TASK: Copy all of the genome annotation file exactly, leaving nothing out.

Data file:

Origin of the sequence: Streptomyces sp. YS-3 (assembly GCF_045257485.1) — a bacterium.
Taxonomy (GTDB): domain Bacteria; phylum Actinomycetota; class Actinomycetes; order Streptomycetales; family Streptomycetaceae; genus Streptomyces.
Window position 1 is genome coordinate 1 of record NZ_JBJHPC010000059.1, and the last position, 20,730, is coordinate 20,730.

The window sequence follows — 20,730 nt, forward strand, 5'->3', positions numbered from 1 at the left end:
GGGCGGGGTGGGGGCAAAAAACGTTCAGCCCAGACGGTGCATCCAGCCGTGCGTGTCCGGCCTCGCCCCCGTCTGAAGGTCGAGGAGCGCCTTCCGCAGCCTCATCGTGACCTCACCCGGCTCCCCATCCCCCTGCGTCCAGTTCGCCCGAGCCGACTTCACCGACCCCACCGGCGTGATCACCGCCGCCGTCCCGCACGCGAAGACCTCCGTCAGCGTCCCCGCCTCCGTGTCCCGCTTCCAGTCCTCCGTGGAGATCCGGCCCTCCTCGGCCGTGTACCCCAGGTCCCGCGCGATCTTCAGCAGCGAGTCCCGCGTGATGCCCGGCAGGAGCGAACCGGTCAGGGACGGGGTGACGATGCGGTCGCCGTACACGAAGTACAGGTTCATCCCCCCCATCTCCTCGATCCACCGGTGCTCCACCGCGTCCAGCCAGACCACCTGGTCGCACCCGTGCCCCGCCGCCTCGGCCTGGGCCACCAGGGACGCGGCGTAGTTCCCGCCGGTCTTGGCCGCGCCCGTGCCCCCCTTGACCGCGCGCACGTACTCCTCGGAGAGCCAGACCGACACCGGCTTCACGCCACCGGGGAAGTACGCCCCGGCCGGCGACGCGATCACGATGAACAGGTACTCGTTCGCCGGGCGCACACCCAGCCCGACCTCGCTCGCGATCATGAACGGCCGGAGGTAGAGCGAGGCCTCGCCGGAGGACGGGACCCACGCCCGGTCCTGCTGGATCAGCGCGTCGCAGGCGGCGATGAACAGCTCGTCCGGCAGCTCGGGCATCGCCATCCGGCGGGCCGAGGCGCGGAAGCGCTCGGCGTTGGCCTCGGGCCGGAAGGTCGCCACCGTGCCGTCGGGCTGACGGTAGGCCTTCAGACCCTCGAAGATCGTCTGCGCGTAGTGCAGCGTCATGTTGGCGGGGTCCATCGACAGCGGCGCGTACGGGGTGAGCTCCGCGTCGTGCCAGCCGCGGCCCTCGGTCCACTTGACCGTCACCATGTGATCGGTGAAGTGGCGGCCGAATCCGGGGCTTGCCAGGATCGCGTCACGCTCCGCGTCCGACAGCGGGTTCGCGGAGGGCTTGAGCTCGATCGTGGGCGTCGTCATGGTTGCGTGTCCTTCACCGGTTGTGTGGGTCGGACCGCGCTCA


Origin of the sequence: Streptomyces sp. YS-3 (assembly GCF_045257485.1) — a bacterium.
Taxonomy (GTDB): domain Bacteria; phylum Actinomycetota; class Actinomycetes; order Streptomycetales; family Streptomycetaceae; genus Streptomyces.
Window position 1 is genome coordinate 1 of record NZ_JBJHPC010000059.1, and the last position, 20,730, is coordinate 20,730.

The window sequence follows — 20,730 nt, forward strand, 5'->3', positions numbered from 1 at the left end:
GGGCGGGGTGGGGGCAAAAAACGTTCAGCCCAGACGGTGCATCCAGCCGTGCGTGTCCGGCCTCGCCCCCGTCTGAAGGTCGAGGAGCGCCTTCCGCAGCCTCATCGTGACCTCACCCGGCTCCCCATCCCCCTGCGTCCAGTTCGCCCGAGCCGACTTCACCGACCCCACCGGCGTGATCACCGCCGCCGTCCCGCACGCGAAGACCTCCGTCAGCGTCCCCGCCTCCGTGTCCCGCTTCCAGTCCTCCGTGGAGATCCGGCCCTCCTCGGCCGTGTACCCCAGGTCCCGCGCGATCTTCAGCAGCGAGTCCCGCGTGATGCCCGGCAGGAGCGAACCGGTCAGGGACGGGGTGACGATGCGGTCGCCGTACACGAAGTACAGGTTCATCCCCCCCATCTCCTCGATCCACCGGTGCTCCACCGCGTCCAGCCAGACCACCTGGTCGCACCCGTGCCCCGCCGCCTCGGCCTGGGCCACCAGGGACGCGGCGTAGTTCCCGCCGGTCTTGGCCGCGCCCGTGCCCCCCTTGACCGCGCGCACGTACTCCTCGGAGAGCCAGACCGACACCGGCTTCACGCCACCGGGGAAGTACGCCCCGGCCGGCGACGCGATCACGATGAACAGGTACTCGTTCGCCGGGCGCACACCCAGCCCGACCTCGCTCGCGATCATGAACGGCCGGAGGTAGAGCGAGGCCTCGCCGGAGGACGGGACCCACGCCCGGTCCTGCTGGATCAGCGCGTCGCAGGCGGCGATGAACAGCTCGTCCGGCAGCTCGGGCATCGCCATCCGGCGGGCCGAGGCGCGGAAGCGCTCGGCGTTGGCCTCGGGCCGGAAGGTCGCCACCGTGCCGTCGGGCTGACGGTAGGCCTTCAGACCCTCGAAGATCGTCTGCGCGTAGTGCAGCGTCATGTTGGCGGGGTCCATCGACAGCGGCGCGTACGGGGTGAGCTCCGCGTCGTGCCAGCCGCGGCCCTCGGTCCACTTGACCGTCACCATGTGATCGGTGAAGTGGCGGCCGAATCCGGGGCTTGCCAGGATCGCGTCACGCTCCGCGTCCGACAGCGGGTTCGCGGAGGGCTTGAGCTCGATCGTGGGCGTCGTCATGGTTGCGTGTCCTTCACCGGTTGTGTGGGTCGGACCGCGCTCA